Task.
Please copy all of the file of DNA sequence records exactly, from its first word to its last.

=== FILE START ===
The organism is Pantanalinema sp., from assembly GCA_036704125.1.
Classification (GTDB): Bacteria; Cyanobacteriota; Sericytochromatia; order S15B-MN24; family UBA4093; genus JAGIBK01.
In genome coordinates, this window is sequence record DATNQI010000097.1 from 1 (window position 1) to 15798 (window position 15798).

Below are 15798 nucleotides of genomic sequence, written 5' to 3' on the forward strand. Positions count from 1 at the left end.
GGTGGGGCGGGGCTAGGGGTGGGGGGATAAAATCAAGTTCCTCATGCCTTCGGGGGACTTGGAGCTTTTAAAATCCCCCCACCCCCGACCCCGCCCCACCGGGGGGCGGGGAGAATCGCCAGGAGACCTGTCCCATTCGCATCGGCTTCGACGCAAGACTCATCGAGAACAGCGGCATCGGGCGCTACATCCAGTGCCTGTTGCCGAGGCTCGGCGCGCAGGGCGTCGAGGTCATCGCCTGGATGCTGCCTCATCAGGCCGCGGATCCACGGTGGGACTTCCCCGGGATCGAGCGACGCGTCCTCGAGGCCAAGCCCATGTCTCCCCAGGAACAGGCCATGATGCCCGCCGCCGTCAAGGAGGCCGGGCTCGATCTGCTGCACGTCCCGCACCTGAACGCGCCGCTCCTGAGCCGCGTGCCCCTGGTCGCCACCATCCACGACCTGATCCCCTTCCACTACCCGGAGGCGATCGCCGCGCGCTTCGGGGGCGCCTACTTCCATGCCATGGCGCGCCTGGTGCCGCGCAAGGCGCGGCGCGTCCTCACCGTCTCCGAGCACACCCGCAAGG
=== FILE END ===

The organism is Pantanalinema sp., from assembly GCA_036704125.1.
Classification (GTDB): Bacteria; Cyanobacteriota; Sericytochromatia; order S15B-MN24; family UBA4093; genus JAGIBK01.
In genome coordinates, this window is sequence record DATNQI010000097.1 from 1 (window position 1) to 15798 (window position 15798).

Below are 15798 nucleotides of genomic sequence, written 5' to 3' on the forward strand. Positions count from 1 at the left end.
GGTGGGGCGGGGCTAGGGGTGGGGGGATAAAATCAAGTTCCTCATGCCTTCGGGGGACTTGGAGCTTTTAAAATCCCCCCACCCCCGACCCCGCCCCACCGGGGGGCGGGGAGAATCGCCAGGAGACCTGTCCCATTCGCATCGGCTTCGACGCAAGACTCATCGAGAACAGCGGCATCGGGCGCTACATCCAGTGCCTGTTGCCGAGGCTCGGCGCGCAGGGCGTCGAGGTCATCGCCTGGATGCTGCCTCATCAGGCCGCGGATCCACGGTGGGACTTCCCCGGGATCGAGCGACGCGTCCTCGAGGCCAAGCCCATGTCTCCCCAGGAACAGGCCATGATGCCCGCCGCCGTCAAGGAGGCCGGGCTCGATCTGCTGCACGTCCCGCACCTGAACGCGCCGCTCCTGAGCCGCGTGCCCCTGGTCGCCACCATCCACGACCTGATCCCCTTCCACTACCCGGAGGCGATCGCCGCGCGCTTCGGGGGCGCCTACTTCCATGCCATGGCGCGCCTGGTGCCGCGCAAGGCGCGGCGCGTCCTCACCGTCTCCGAGCACACCCGCAAGG